Advisers query EDR notice periods

Advisers shifting dispute scheme have been surprised to discover that, in many cases, they have to give a full year’s notice, but one provider says it gives protection to consumers.

Wednesday, August 29th 2018, 6:00AM 4 Comments

by Susan Edmunds

All registered financial service providers must be a member of an external disputes resolution scheme. Financial advisers are members of IFSO, FSCL and FDR.

Non-profit schemes IFSO and FSCL each require 12 months’ notice to move to a new scheme, while FDR requires three.

FDR client director Trevor Slater said advisers had told him they thought long notice periods were unfair.

But FSCL chief executive Susan Taylor said it was because, if there was a complaint about an adviser, the conduct or advice being complained usually happened years earlier.

“Often it’s not until an insurance claim is declined, for example, that the client wishes to make a complaint about the advice received from their adviser some years earlier. The notice period allows a 12 month run-on period for a consumer to be able to make a complaint, if they wish, against an adviser who has left the industry (much in the same way as with most PI insurance policies, there is a run-on period).”

She said FDR could not consider a complaint about advice that happened before the adviser joined the scheme, and the notice period helped to counteract that.

"The 12-month notice period allows the consumer some protection.  However, once the notice period has expired, the consumer may be left without access to a dispute resolution scheme for a period of time. Clearly, that is not the intention of the legislation, nor a good consumer outcome."

The schemes all offer free membership to those who switch, to cover their notice period at their previous scheme.

Slater said FDR would also sometimes waive its notice period for members who left because they were dissatisfied.

"We can accept any complaint made against any member of Financial Dispute Resolution Service as soon as they are members of our Scheme. As is the case with all Schemes complaints can be accepted in any situation if all parties agree. I don’t believe that those advisers and financial service providers who have made the choice to move FDRS based on their view on the services we offer would suddenly object to us dealing with a complaint based on a technicality.

"However, I thank FSCL for providing a view on our Scheme Rules  so that we can clarify the situation for current and potential new members.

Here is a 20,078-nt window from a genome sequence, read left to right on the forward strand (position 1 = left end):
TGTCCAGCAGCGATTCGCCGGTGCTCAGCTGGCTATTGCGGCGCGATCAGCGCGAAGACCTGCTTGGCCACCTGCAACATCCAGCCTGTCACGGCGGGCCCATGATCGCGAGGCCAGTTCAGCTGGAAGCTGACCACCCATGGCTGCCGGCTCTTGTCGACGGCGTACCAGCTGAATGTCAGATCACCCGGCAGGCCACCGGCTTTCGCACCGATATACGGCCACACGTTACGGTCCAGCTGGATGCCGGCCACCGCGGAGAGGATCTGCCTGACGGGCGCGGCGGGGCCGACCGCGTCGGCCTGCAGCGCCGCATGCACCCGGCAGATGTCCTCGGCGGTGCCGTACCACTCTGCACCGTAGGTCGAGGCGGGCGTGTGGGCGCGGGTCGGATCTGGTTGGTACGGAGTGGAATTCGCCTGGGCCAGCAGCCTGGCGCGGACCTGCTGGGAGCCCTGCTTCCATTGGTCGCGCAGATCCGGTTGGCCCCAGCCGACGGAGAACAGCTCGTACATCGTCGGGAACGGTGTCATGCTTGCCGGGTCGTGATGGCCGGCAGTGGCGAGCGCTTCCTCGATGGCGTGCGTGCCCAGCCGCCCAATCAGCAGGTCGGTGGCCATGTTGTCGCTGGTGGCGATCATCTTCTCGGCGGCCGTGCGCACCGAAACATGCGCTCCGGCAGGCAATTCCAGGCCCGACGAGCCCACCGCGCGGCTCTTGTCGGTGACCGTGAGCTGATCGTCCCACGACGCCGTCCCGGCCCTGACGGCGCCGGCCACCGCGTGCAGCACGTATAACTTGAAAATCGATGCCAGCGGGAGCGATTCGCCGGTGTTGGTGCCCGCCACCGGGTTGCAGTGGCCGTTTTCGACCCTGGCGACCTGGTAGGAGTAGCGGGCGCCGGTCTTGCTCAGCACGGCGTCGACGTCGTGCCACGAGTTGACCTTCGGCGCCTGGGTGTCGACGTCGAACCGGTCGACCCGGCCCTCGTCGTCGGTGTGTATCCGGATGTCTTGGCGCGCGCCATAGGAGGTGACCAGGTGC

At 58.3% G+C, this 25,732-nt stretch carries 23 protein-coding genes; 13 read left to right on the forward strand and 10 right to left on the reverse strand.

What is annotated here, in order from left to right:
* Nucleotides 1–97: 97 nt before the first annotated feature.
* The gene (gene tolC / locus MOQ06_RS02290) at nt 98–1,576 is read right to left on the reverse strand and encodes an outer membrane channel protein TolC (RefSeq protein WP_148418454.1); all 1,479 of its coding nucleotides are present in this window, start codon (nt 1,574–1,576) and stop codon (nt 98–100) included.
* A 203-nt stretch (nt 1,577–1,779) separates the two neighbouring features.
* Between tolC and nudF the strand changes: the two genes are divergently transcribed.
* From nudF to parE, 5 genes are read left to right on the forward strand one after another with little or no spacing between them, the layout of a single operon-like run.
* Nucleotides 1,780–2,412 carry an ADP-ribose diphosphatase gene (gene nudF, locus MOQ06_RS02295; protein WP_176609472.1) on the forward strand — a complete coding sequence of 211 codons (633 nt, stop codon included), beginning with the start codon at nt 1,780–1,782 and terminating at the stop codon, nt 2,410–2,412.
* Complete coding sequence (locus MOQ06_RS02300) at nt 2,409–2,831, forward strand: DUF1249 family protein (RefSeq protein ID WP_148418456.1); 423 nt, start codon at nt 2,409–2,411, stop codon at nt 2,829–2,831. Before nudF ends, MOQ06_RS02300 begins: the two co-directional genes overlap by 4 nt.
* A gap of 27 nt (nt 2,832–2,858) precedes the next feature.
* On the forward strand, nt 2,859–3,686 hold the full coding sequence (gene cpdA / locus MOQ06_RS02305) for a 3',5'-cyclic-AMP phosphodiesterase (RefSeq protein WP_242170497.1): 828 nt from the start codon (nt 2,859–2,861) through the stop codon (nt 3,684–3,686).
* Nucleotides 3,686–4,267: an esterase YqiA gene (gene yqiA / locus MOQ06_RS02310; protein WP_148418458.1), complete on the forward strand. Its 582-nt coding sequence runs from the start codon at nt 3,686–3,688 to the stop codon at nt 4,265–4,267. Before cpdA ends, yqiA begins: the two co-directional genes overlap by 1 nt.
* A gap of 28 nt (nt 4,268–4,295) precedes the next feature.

Taylor said FSCL too would sometimes waive or reduce the notice period, according to the circumstances.

“For example where an employed adviser changes employers and their employer is with another scheme, or an adviser is ill and unable to work.”

Tags: disputes Fairway FSCL

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Comments from our readers

On 29 August 2018 at 8:40 am Dirty Harry said:
"She said FDR could not consider a complaint about advice that happened before the adviser joined the scheme"
That's a big claim. Please clarify or re-state. Because it sounds lik, on the one hand she thinks claims will often come about from advice given years - plural - earlier. So if even a whole year of noitice for those situations is insufficient then surely there must be other rememdies?
Clearly that statement is simply wrong.
Furthermore, after making these statements showing such concern for the "good outcomes" for consumers, the final sentence seems to run against that - poor conduct usually happens while an adviser was healthy!
On 3 September 2018 at 9:45 am LNF said:
How did the description "Dispute" morph into Complaint. It is meant to be a "Disputes Resolution" but now for some it is a complaint process. The Disputes Tribunal, part of the Courts, does not hear complaints, they handle Disputes so why has some in this industry branched into pacifying complainants
On 3 September 2018 at 5:07 pm Murray Weatherston said:
I would have thought a dispute was simply a customer complaint that had not been resolved by the adviser and her client, and had therefore passed through onto the EDRS.

I do not see why an adviser should have any period of notice
(a) when they have no outstanding disputes in the old EDRS AND
(b) they have been accepted into another EDRS.

Her clients will not be disadvantaged, as they have the benefit of the new EDRS.

Surely the EDRS with jurisdiction is determined on a "claims made" basis irrespective when the original issue out of which the original complaint arose occurred.

The adviser was with A up until 1 September 2018. On 1 September they joined EDRS B. On 5 September, client complaint can't be settled by adviser and client so gets referred to EDRS B

If adviser had current case being handled in EDRS A at 1 September, they wouldn't have been allowed to transfer to EDRS B until all outstanding disputes had been determined.

In this light in these circumstances, even Trevor's 3 month period seems protective of the old EDRS, though not as harsh at the others' 1 year period.

I concede the situation might be different when the adviser is exiting - but if aim is to protect the client, why would 1 year be enough; Statute of limitations is ? 6 ? years.
On 4 September 2018 at 9:17 am Barry Read said:
I can't see anything in the act or regs about this. I agree Murray that the EDRS at the time of the complaint should handle it, their is nothing linking the date the issue was caused with the EDRS at the time, except maybe in the schemes own terms of reference.

I think it is a commercial decision to have the stand down period, which is strange for a not for profit organisation. Maybe FSCL want to ensure they have enough money for their next court bid to change their name to ombudspersons or something?

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